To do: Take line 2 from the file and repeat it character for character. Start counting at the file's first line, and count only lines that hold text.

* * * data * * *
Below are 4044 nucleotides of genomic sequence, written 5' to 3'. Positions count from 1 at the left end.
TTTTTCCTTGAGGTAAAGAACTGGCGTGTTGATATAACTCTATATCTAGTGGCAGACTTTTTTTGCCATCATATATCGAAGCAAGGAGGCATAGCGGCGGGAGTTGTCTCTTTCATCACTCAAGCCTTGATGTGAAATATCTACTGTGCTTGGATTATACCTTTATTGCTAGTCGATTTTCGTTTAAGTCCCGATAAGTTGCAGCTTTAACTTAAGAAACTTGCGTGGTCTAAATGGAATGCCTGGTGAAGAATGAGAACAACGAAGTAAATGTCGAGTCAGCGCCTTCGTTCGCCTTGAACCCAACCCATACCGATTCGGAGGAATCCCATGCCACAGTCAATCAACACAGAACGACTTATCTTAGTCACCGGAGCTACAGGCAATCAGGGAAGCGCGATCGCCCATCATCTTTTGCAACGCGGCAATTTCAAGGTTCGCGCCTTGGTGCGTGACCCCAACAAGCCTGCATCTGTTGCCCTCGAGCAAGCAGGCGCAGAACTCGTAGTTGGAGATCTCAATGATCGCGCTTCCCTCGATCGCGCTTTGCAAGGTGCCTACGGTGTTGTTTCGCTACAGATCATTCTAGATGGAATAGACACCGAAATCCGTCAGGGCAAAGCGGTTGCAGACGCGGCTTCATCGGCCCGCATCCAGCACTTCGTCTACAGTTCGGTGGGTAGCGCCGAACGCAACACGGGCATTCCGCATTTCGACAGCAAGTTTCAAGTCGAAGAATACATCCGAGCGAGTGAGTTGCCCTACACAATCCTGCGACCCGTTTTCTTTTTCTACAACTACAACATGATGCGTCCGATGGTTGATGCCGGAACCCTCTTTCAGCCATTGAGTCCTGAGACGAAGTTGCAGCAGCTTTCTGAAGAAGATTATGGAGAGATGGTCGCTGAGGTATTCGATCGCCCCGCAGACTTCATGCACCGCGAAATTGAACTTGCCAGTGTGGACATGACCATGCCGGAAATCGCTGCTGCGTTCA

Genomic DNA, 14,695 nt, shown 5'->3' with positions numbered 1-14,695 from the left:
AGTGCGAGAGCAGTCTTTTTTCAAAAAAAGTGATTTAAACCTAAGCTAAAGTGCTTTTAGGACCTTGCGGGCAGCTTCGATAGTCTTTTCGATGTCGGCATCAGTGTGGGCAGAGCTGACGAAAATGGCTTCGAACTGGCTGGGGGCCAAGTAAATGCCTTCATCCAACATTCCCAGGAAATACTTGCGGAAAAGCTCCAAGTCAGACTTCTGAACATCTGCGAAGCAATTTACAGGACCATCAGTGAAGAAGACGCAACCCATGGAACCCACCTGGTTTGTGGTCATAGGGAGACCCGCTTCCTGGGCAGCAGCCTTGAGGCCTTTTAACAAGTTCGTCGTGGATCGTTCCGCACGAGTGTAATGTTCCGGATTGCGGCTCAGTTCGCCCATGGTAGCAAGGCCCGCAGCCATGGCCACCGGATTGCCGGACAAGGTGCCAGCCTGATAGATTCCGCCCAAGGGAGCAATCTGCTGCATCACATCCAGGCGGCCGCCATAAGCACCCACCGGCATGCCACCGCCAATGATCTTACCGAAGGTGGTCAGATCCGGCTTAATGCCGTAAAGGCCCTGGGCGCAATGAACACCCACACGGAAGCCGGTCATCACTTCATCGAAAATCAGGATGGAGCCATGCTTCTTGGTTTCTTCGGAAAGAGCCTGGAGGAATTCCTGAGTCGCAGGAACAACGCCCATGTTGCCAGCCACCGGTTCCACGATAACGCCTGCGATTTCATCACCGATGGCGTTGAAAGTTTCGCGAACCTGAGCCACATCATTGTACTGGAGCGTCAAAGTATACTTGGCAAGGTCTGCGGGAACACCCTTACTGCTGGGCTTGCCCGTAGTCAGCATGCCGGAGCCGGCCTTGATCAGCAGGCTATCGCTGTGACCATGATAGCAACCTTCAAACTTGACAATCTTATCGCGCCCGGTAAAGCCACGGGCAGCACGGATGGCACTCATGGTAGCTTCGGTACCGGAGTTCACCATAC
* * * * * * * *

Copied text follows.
TTTTTCCTTGAGGTAAAGAACTGGCGTGTTGATATAACTCTATATCTAGTGGCAGACTTTTTTTGCCATCATATATCGAAGCAAGGAGGCATAGCGGCGGGAGTTGTCTCTTTCATCACTCAAGCCTTGATGTGAAATATCTACTGTGCTTGGATTATACCTTTATTGCTAGTCGATTTTCGTTTAAGTCCCGATAAGTTGCAGCTTTAACTTAAGAAACTTGCGTGGTCTAAATGGAATGCCTGGTGAAGAATGAGAACAACGAAGTAAATGTCGAGTCAGCGCCTTCGTTCGCCTTGAACCCAACCCATACCGATTCGGAGGAATCCCATGCCACAGTCAATCAACACAGAACGACTTATCTTAGTCACCGGAGCTACAGGCAATCAGGGAAGCGCGATCGCCCATCATCTTTTGCAACGCGGCAATTTCAAGGTTCGCGCCTTGGTGCGTGACCCCAACAAGCCTGCATCTGTTGCCCTCGAGCAAGCAGGCGCAGAACTCGTAGTTGGAGATCTCAATGATCGCGCTTCCCTCGATCGCGCTTTGCAAGGTGCCTACGGTGTTGTTTCGCTACAGATCATTCTAGATGGAATAGACACCGAAATCCGTCAGGGCAAAGCGGTTGCAGACGCGGCTTCATCGGCCCGCATCCAGCACTTCGTCTACAGTTCGGTGGGTAGCGCCGAACGCAACACGGGCATTCCGCATTTCGACAGCAAGTTTCAAGTCGAAGAATACATCCGAGCGAGTGAGTTGCCCTACACAATCCTGCGACCCGTTTTCTTTTTCTACAACTACAACATGATGCGTCCGATGGTTGATGCCGGAACCCTCTTTCAGCCATTGAGTCCTGAGACGAAGTTGCAGCAGCTTTCTGAAGAAGATTATGGAGAGATGGTCGCTGAGGTATTCGATCGCCCCGCAGACTTCATGCACCGCGAAATTGAACTTGCCAGTGTGGACATGACCATGCCGGAAATCGCTGCTGCGTTCA